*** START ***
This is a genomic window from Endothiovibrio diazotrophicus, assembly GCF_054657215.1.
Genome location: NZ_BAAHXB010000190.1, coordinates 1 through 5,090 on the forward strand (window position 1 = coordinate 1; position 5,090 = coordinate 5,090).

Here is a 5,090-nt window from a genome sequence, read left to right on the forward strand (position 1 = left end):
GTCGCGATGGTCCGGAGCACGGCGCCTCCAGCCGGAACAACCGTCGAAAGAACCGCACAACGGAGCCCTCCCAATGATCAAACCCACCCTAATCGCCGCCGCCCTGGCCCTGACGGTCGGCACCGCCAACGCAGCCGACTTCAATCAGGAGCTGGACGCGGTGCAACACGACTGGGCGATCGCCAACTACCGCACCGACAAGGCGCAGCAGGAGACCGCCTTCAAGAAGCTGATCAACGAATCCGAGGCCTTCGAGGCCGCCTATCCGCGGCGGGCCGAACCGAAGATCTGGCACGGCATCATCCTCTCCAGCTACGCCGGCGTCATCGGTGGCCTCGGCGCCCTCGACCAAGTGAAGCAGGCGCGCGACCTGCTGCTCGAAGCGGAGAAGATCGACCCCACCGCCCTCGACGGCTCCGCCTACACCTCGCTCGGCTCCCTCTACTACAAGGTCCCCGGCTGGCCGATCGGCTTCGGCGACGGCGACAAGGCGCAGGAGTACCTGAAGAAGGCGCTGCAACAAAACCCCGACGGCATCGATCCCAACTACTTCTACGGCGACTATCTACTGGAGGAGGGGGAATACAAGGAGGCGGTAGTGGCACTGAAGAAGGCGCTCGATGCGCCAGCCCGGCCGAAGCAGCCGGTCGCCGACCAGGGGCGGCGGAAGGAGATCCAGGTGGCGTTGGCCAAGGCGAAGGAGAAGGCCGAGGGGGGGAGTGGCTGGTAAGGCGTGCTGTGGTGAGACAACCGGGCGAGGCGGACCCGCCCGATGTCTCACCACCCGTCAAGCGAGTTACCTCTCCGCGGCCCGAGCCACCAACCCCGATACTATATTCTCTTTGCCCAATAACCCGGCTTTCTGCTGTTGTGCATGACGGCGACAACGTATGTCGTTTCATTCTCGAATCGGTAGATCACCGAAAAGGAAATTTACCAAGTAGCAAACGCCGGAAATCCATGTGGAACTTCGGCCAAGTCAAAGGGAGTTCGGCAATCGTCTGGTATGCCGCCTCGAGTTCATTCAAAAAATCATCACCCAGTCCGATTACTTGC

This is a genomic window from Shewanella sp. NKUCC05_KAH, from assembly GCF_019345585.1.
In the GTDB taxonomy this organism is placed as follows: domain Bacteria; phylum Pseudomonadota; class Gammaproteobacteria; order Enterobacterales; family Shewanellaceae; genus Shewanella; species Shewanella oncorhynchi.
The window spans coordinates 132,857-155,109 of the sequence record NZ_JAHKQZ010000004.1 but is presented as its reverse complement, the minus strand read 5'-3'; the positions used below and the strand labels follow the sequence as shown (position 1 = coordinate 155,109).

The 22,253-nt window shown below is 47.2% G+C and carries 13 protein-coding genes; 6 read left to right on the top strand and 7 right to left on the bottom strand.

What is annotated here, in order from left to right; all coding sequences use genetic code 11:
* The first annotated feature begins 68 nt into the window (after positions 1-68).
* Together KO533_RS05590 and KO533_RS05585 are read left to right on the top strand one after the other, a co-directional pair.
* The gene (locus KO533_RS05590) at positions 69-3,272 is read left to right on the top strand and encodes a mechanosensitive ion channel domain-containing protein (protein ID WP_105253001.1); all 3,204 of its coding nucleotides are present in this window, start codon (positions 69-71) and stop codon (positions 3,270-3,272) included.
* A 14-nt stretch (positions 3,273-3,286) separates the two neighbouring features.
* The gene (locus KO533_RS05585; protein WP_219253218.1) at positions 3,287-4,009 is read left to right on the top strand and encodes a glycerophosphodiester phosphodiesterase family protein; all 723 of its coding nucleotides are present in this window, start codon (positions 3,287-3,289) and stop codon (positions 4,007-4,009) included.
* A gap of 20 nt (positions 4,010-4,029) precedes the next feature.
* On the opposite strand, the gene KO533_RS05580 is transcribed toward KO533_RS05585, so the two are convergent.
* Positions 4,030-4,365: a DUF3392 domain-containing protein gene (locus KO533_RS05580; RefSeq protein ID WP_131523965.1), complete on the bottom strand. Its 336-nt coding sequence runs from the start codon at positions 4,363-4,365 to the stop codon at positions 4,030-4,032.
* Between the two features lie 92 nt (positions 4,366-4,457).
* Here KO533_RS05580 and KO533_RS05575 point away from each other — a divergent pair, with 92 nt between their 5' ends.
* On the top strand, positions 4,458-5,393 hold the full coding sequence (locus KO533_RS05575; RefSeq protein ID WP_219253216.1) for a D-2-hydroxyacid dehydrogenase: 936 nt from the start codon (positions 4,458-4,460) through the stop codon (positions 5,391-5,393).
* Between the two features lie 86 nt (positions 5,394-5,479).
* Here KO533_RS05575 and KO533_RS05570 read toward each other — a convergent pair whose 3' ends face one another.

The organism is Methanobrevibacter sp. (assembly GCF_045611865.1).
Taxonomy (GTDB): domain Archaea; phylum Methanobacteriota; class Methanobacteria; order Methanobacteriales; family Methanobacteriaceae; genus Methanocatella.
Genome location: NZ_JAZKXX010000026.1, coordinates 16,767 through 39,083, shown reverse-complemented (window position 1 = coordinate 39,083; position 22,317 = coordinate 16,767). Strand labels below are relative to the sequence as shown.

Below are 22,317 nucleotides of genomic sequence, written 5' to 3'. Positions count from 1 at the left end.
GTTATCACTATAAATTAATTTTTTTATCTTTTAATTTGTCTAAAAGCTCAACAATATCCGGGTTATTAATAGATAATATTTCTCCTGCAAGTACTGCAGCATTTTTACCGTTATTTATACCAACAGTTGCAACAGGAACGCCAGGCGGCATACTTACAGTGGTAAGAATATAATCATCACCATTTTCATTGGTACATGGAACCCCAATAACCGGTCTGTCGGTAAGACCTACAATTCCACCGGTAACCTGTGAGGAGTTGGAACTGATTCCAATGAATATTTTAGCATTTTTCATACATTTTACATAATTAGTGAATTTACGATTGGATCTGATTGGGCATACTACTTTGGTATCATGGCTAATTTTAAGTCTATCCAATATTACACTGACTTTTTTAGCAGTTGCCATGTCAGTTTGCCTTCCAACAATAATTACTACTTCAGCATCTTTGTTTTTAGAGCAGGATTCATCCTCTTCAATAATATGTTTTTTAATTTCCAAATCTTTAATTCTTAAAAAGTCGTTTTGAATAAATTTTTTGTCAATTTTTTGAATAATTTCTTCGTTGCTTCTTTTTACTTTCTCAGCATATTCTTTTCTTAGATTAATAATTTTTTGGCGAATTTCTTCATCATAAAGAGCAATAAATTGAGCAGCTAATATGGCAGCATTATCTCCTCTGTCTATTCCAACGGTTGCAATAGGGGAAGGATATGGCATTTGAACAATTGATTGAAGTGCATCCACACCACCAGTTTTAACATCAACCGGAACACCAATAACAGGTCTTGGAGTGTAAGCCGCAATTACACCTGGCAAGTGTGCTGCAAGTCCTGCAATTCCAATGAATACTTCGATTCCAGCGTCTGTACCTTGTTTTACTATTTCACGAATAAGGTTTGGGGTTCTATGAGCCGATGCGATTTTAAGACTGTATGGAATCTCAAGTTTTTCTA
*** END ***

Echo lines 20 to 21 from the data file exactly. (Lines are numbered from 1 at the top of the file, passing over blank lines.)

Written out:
* On the top strand, positions 4,458-5,393 hold the full coding sequence (locus KO533_RS05575; RefSeq protein ID WP_219253216.1) for a D-2-hydroxyacid dehydrogenase: 936 nt from the start codon (positions 4,458-4,460) through the stop codon (positions 5,391-5,393).
* Between the two features lie 86 nt (positions 5,394-5,479).